Your legs are swollen, especially in the evening and summer, and these swellings disappear when you raise your legs? These might be the first signs of venous disease. If the leg remains swollen even after elevating your legs, it could be oedema.
Whatever is the case, you should visit a health care professional for proper diagnosis and to check for underlying causes.
Oedema is defined as a perceptible increase in the volume of fluid in the skin and subcutaneous tissue. Applying pressure on oedema will leave an indentation that remains on the skin after the pressure is released.
Venous oedema usually first occurs in the ankle region; it may also extend to the leg and foot.
There are many causes of oedema, such as standing or sitting for long periods of time, physical inactivity, chronic venous disease, lymphoedema, heredity, pregnancy, surgery, and trauma.
Oedemas of venous origin develop when venous valves don’t close properly and blood stagnates in the veins, thereby preventing the blood vessels from properly functioning.
For an affected person, there is often no visible difference between venous oedema and lymphoedema. In any case, if you experience swelling, you should visit your doctor for correct diagnosis and treatment.
Your healthcare professional will examine your symptoms as well as the presence of varicose veins, trophic skin disorders or skin ulcers that may be associated with a venous disease.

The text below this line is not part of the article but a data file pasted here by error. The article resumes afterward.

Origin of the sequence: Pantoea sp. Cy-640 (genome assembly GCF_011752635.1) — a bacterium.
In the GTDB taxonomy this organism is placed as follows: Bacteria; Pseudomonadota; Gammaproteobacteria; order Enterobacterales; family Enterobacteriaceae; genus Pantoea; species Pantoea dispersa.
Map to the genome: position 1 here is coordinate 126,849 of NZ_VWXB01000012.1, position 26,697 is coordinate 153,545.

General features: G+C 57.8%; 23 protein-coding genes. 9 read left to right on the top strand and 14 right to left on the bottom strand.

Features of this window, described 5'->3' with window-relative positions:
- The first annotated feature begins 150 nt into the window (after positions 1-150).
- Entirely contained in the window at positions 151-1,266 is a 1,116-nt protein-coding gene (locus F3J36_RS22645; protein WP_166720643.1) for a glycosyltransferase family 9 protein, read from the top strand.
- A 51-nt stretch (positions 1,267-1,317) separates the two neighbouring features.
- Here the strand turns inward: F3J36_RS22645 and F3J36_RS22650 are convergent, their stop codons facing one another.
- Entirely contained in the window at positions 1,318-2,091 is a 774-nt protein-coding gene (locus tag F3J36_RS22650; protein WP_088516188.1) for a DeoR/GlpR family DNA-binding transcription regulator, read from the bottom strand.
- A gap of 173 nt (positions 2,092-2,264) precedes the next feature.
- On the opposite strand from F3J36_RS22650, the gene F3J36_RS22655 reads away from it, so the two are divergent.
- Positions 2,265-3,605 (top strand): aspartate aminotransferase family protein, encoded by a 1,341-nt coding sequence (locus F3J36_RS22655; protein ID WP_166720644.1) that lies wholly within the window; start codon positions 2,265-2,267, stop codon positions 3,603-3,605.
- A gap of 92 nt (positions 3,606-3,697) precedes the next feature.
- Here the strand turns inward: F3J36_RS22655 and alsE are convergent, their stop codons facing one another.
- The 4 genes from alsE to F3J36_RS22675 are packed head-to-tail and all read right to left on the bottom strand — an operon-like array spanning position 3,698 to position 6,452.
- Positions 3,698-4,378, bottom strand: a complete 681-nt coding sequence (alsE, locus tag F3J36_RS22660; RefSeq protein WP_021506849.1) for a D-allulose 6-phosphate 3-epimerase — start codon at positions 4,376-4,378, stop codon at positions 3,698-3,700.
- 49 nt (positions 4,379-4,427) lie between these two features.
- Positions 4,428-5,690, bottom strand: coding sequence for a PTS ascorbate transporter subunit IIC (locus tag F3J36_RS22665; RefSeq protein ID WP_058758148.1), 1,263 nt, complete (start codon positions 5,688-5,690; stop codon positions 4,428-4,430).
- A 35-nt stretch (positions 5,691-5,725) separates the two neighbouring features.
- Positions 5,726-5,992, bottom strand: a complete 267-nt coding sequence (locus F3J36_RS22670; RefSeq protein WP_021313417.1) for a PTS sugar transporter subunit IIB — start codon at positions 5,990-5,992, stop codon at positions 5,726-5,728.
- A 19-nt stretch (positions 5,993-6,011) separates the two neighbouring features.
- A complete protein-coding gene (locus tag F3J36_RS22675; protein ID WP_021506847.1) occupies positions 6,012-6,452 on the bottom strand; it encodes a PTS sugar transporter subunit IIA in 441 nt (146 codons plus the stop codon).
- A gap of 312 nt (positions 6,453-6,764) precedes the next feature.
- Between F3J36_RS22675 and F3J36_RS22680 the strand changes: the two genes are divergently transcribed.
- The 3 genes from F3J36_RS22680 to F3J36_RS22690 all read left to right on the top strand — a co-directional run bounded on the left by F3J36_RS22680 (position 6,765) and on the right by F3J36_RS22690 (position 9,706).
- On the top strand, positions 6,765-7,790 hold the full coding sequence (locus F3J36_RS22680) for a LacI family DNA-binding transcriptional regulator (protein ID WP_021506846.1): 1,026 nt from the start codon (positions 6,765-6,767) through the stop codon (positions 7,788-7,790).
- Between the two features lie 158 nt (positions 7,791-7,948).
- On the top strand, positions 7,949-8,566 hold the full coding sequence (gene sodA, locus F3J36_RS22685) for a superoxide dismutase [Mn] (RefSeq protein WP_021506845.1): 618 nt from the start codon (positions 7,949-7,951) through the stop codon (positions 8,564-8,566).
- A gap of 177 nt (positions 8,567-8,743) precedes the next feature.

By means of ultrasound, the doctor can visualize the blood flow and check if the development of your oedema is associated with a venous disorder and if the superficial veins or the system of deep veins in your legs are affected.
Early diagnosis of oedema is essential to prevent disease progression and to avoid more serious complications.
To help with venous oedema, medical compression therapy is used as basic non-invasive treatment.
Your healthcare professional can prescribe medical compression stockings. The elastic material of the medical compression stocking provides an active pressure to the leg and gently squeezes the vein walls together.
The strongest pressure is applied at the ankle and decreases going upwards along the leg, thereby easing blood flow back towards the heart, reducing venous pressure, and improving overall circulation.
In some cases, a massage-like technique called manual lymphatic drainage (MLD) can help as well.
Venous oedema originates from an underlying venous disorder, which can be treated with non-invasive compression therapy, but also with more invasive techniques. Different treatment options include:
Injection of a liquid, foam, or glue under ultrasound guidance that causes the veins to shrink and collapse.
Surgical removal of varicose veins. Superficial veins are removed through small incisions (micro-incision phlebectomy); deep veins are removed via vein stripping.
Edema can be a sign of a venous disorder.